Westchester Mall Reels in $400M CMBS Refi From Credit Suisse

Simon Property Group and Institutional Mall Investors have just picked up a $400 million refinancing from Credit Suisse for the Westchester Mall in White Plains, N.Y.

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Many traditional retail centers are still on shaky ground. But those troubles are still not preventing strong malls from finding affordable long-term debt.

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The latest to lock in a big refinancing is The Westchester, an 814,000-square-foot shopping center in White Plains, N.Y., about 10 miles north of Manhattan. Its owners, Simon Property Group and Institutional Mall Investors, have just picked up a $400 million refinancing from Credit Suisse, and will pay 3.25 percent interest on the 10-year securitized debt according to Fitch Ratings, which analyzed the CMBS deal.

Just over a year ago, the Treasury Department was paying about that much interest on 10-year bonds backed by the U.S. government.

The ritzy shopping center has fared well since the financial crisis, with an average occupancy of 96.3 percent over the last ten years. 

Anchored by Neiman Marcus and Nordstrom, the mall boasts a roster of some of retail’s highest-dollar tenants, including Tiffany, Gucci, Louis Vuitton, Apple, Burberry and Tesla Motors. Sales at the Westchester are greater than $1,000 per square foot, thanks especially to high-value transactions at its Apple and Tesla stores.

That’s head and shoulders above the closest competition. Just across the Hudson River, West Nyack, N.Y.’s giant Palisades Center, which is more than twice as large, records sales of just $610 per square foot.

It also helps that Westchester Center is only modestly leveraged. There’s no mezzanine debt on the property subordinate to its CMBS bonds, and an appraisal completed by Cushman & Wakefield in November valued the four-level shopping center at $810,000, implying an unburdensome 49.4 percent loan to value ratio.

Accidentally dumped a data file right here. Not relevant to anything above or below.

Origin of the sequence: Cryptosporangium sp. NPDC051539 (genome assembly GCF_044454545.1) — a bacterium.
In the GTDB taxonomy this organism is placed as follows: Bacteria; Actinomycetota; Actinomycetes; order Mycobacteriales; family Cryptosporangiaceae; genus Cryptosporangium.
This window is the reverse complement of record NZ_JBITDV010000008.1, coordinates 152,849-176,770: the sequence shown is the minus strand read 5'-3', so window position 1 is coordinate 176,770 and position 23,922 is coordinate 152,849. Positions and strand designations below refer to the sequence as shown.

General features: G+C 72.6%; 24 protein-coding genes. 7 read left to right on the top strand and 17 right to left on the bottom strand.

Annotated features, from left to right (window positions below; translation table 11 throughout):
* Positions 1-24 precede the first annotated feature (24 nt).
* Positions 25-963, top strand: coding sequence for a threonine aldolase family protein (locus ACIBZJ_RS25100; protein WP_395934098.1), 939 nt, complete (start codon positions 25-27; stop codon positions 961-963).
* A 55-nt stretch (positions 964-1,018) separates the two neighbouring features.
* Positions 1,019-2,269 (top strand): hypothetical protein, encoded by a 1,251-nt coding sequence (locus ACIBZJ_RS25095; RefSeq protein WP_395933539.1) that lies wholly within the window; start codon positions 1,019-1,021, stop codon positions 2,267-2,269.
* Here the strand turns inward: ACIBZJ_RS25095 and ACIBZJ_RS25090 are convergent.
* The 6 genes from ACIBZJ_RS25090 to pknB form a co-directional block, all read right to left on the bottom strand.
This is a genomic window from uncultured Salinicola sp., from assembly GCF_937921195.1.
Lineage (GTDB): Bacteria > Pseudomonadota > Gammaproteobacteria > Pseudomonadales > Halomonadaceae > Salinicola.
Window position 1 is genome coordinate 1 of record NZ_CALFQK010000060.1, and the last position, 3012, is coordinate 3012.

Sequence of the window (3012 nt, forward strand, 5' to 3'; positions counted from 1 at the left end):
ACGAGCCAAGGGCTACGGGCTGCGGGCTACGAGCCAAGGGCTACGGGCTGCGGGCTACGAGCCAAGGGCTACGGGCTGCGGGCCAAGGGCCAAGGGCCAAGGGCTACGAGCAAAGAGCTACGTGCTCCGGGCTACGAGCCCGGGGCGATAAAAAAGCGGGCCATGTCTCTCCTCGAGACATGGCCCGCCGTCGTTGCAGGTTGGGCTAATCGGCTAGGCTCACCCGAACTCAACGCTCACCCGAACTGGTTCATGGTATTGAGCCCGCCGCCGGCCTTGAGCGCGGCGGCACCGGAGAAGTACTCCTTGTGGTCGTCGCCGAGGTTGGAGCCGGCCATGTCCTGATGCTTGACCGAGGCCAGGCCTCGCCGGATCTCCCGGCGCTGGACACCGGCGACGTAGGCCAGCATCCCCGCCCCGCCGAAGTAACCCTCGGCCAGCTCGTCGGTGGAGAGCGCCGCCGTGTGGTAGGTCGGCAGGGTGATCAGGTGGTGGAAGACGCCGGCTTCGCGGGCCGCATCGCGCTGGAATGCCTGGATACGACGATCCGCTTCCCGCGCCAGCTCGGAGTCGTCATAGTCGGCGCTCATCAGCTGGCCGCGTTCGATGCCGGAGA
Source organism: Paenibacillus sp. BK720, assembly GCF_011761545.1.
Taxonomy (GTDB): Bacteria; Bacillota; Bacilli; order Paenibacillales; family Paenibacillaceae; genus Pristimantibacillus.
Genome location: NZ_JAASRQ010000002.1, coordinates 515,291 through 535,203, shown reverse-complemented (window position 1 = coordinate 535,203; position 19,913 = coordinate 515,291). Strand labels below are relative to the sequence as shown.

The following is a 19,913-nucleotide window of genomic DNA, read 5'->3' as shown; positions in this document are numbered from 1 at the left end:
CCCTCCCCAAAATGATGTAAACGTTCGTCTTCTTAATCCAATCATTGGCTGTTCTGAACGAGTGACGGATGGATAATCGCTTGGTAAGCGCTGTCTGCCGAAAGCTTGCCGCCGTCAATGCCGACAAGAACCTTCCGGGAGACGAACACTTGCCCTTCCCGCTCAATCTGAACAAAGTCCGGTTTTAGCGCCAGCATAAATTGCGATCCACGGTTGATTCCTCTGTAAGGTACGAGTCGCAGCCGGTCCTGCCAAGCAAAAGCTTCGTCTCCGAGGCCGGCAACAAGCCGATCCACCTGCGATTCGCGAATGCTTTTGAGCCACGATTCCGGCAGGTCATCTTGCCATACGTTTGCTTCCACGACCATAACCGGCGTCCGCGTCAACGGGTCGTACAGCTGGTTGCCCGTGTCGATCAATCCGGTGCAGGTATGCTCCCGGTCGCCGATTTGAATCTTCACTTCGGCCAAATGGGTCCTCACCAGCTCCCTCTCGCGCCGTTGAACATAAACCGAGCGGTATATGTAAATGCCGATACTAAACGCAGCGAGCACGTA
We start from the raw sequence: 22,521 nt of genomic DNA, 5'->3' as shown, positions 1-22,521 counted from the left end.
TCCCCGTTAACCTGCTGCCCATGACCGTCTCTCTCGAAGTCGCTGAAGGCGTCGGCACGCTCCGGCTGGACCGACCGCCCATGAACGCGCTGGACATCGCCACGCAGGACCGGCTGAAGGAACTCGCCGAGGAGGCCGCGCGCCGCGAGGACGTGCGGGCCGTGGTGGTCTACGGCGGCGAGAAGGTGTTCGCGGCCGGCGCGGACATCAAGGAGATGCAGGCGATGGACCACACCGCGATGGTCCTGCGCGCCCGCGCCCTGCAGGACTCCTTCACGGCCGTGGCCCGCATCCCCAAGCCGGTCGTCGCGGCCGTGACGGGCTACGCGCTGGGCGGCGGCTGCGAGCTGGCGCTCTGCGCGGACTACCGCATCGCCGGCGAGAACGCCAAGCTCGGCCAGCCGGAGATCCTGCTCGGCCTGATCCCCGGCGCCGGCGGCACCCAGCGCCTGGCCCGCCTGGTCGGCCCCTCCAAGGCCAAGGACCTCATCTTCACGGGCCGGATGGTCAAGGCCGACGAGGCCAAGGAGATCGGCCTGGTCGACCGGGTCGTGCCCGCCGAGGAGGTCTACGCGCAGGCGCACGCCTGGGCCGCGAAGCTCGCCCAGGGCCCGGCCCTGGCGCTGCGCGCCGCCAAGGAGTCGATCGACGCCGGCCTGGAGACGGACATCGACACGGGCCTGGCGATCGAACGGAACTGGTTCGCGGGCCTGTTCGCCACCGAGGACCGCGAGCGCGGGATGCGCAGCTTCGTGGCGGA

Other niceties help lend the property a rarefied air. Starting this spring, parents will be able to drop their kids off at Codeverse, a company that teaches programming skills, while they shop. There’s also valet parking service, outdoor fireplaces and a terrace.

The deal’s structure also includes measures to guard against trouble at Neiman Marcus, which analysts have eyed with concern. If the company declares bankruptcy of vacates its space, Simon and Institutional Mall Investors must reserve aggressively against its rent payments.

In the middle of last year, Neiman Marcus’ parent company, which is owned by Ares Management and the Canadian Pension Plan Investment Board, reported a quarter of losses after several years of profits. It also has more than $4 billion of outstanding debt.

Simon has taken a positive view of other struggling retailers as well. Last week, Bloomberg reported that Simon is considering buying Forever 21, which filed for bankruptcy in September.

Until recently, many investors believed Class A malls like The Westchester enjoyed a measure of immunity from the tribulations of poorly located or badly maintained shopping centers. But that might be changing. In late December, The Wall Street Journal reported that both Simon and Taubman Centers, another retail landlord, lowered their earnings guidance in anticipation of weaker results at top properties.

At Westchester Center, net cash flow fell more than 17 percent between 2016 and 2018, as income declined and expenses inched higher.

Representatives for Simon didn’t immediately respond to an inquiry. A Credit Suisse spokeswoman declined to comment.